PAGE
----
Home » DIFFERENCE BETWEEN » Active Immunity vs Passive Immunity – 26 Key Differences

Active Immunity vs Passive Immunity – 26 Key Differences

Active Immunity vs Passive Immunity - 26 Key Differences

Our immune system fights germs, viruses, and parasites. Its sophisticated network of cells, tissues, and organs detects and eliminates intruders. Active and passive immunity protect against infections and illnesses.

Active immunity develops from infection or vaccination. It produces immunological responses that kill germs. Active immunity can be obtained naturally or artificially. Natural active immunity protects and remembers pathogens for future exposures. However, vaccines contain weakened or inactivated pathogens or their components to boost the immune system without producing illness.

Passive immunity uses pre-formed antibodies from another source to give temporary protection. These antibodies can be obtained naturally through the placenta or breast milk, or artificially by providing antibody-rich blood products or immunoglobulin preparations from immune persons. Passive immunity protects against certain diseases quickly, but it doesn’t last. Transferred antibodies directly neutralize and kill infections, but once they decay or leave the body, protection decreases.

Active and passive immunity have distinct uses. Vaccinations require active immunity for long-term illness prevention. It creates memory cells that can detect and fight the same infection in the future. Passive immunity, on the other hand, provides short-term protection in emergencies or for people who cannot generate their own immune response. It is especially beneficial for those with impaired immune systems or significant infection threats.

In immunology, understanding active and passive immunity affects vaccination, disease prevention, and therapeutic approaches. Medical experts may fight infectious illnesses and improve global health by using both forms of immunity.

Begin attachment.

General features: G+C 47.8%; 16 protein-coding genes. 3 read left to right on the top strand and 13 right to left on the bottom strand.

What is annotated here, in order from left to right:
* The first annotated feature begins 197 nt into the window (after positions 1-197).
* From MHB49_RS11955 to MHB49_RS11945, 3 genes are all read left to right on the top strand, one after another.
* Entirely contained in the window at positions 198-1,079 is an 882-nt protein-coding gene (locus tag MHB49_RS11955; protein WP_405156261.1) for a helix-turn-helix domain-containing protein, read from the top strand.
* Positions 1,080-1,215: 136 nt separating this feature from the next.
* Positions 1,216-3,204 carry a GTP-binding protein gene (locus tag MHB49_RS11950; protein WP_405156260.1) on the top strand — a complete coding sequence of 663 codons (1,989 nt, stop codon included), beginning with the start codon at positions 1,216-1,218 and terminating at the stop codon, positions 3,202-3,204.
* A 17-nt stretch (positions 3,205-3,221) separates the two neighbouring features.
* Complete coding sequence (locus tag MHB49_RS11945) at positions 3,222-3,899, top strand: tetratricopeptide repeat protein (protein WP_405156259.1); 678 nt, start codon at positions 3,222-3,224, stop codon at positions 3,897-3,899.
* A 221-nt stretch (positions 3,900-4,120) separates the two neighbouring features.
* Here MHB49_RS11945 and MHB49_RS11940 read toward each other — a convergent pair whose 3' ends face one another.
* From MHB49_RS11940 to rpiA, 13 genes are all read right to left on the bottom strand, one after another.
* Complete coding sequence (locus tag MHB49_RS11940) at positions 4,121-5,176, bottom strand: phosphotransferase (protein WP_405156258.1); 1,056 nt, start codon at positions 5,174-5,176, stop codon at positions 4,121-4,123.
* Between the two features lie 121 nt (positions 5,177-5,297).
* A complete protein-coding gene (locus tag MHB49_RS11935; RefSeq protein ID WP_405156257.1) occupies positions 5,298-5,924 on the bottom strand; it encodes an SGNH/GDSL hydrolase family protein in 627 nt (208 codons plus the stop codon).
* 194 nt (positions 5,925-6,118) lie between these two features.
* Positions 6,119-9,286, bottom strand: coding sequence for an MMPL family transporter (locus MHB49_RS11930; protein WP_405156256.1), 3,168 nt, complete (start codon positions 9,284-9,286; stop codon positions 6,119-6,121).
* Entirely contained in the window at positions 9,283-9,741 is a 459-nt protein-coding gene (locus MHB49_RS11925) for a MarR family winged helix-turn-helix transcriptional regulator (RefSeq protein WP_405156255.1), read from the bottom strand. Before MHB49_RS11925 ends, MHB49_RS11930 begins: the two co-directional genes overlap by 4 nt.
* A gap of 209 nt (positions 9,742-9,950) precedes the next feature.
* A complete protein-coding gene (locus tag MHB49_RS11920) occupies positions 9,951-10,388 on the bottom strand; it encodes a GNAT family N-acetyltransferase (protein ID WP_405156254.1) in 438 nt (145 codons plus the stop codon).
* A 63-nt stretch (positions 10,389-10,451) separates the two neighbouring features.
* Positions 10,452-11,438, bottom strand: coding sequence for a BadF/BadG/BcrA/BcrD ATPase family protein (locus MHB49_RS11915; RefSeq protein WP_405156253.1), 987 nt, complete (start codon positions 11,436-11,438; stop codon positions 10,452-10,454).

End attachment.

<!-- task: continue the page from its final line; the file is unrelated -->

S. No.


Active Immunity

Passive Immunity



Immunity acquired through the production of antibodies by the individual’s own immune system

Immunity acquired from the transfer of pre-formed antibodies


Source of Antibodies

Antibodies are produced by the individual’s own immune system

Antibodies are acquired from an external source (donor)


Time of Onset

Takes time to develop, usually after exposure to an antigen or through vaccination

Immediate onset of protection



Long-lasting protection

Temporary protection



Develops immunological memory for future encounters with the same antigen

No memory is developed


Active Involvement

Requires active participation of the immune system in producing antibodies

No active involvement of the recipient’s immune system


Response to Antigens

Responds to specific antigens encountered by the individual

Does not respond to specific antigens, rather provides immediate antibody-mediated protection



Acquired through natural infection or vaccination

Transferred through placenta (maternal antibodies), breastfeeding (colostrum), or antibody injections


Primary Response

Slower response initially, but stronger and faster upon subsequent exposure to the same antigen

Immediate and effective response, but no memory development



Can be achieved through vaccination or exposure to pathogens

Does not involve immunization



Cannot be transferred from one individual to another

Can be transferred from a donor to a recipient


Protection During Pregnancy

Provides limited protection to the fetus during pregnancy

Provides significant protection to the fetus during pregnancy


Antibody Types

Induces the production of various types of antibodies (IgM, IgG, IgA, etc.)

Receives specific antibodies (usually IgG) from the donor


Risk of Allergy

Lower risk of inducing allergies

Potential risk of allergic reactions in the recipient



Relies on the individual’s immune system for antibody production

Not reliant on the recipient’s immune system


Transfer Methods

Cannot be transferred through direct contact or close proximity

Can be transferred through blood transfusion, placenta, colostrum, or antibody injections


Need for Boosters

May require booster shots to maintain long-term immunity